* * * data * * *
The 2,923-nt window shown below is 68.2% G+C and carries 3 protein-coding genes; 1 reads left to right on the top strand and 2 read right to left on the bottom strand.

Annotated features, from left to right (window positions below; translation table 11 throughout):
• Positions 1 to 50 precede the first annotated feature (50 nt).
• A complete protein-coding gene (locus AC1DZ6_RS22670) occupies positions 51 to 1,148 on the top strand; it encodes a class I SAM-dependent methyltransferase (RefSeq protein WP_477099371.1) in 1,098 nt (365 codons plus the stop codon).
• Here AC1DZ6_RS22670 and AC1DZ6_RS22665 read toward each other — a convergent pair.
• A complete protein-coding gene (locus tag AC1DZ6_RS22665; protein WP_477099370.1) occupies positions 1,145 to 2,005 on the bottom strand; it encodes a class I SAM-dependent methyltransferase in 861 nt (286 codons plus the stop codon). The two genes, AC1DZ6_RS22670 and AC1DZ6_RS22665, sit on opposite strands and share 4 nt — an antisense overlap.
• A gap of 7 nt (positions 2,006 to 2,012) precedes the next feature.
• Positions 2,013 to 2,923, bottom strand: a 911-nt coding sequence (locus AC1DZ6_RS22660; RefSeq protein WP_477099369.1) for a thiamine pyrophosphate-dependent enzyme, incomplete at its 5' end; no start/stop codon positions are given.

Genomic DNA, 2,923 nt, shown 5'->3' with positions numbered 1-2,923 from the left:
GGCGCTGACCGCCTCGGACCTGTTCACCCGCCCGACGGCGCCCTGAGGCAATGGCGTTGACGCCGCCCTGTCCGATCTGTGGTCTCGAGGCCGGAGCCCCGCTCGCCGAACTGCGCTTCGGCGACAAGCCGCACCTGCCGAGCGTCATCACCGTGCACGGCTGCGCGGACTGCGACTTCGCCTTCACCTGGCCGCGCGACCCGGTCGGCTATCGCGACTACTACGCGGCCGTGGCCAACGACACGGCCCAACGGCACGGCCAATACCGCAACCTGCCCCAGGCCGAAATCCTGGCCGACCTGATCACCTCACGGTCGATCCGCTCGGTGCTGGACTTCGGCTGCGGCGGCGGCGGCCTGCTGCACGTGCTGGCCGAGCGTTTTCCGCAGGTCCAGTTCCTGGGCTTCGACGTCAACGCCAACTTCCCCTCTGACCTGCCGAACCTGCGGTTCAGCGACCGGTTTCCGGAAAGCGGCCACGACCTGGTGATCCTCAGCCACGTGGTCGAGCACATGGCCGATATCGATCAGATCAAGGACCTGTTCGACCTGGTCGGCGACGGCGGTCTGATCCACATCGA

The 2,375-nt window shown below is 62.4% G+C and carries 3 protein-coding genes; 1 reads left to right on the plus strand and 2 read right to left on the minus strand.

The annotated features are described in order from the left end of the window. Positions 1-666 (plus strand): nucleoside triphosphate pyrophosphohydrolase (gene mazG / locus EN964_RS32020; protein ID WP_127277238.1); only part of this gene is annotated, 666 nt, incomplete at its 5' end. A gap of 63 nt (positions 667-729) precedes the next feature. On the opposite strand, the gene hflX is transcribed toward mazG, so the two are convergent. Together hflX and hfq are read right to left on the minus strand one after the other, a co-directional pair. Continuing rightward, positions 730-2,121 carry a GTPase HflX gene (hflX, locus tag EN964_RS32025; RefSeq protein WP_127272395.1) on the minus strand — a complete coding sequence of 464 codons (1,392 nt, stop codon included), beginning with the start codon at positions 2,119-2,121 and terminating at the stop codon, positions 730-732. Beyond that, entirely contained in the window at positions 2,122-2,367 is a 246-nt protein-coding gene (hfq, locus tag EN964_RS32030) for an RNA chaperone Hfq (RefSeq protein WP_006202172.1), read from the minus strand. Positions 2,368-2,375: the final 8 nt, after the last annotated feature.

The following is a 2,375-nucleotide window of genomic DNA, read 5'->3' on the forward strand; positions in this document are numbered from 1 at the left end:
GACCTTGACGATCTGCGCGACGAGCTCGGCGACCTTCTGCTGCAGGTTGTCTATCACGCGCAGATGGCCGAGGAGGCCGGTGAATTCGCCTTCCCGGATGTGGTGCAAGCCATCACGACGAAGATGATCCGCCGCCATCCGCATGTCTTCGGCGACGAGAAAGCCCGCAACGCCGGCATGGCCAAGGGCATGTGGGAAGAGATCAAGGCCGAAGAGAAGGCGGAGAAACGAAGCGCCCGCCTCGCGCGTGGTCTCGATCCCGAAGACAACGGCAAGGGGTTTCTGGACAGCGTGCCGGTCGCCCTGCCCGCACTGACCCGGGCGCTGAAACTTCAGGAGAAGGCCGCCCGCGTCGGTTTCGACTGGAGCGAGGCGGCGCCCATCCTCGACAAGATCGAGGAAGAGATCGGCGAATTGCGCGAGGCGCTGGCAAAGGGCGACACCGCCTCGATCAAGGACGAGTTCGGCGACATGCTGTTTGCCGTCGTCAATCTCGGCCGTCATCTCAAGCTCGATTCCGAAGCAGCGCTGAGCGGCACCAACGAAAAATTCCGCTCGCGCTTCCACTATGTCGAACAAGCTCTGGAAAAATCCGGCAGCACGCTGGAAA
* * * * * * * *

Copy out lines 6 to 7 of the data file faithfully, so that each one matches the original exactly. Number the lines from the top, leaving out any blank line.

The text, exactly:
• A complete protein-coding gene (locus tag AC1DZ6_RS22665; protein WP_477099370.1) occupies positions 1,145 to 2,005 on the bottom strand; it encodes a class I SAM-dependent methyltransferase in 861 nt (286 codons plus the stop codon). The two genes, AC1DZ6_RS22670 and AC1DZ6_RS22665, sit on opposite strands and share 4 nt — an antisense overlap.
• A gap of 7 nt (positions 2,006 to 2,012) precedes the next feature.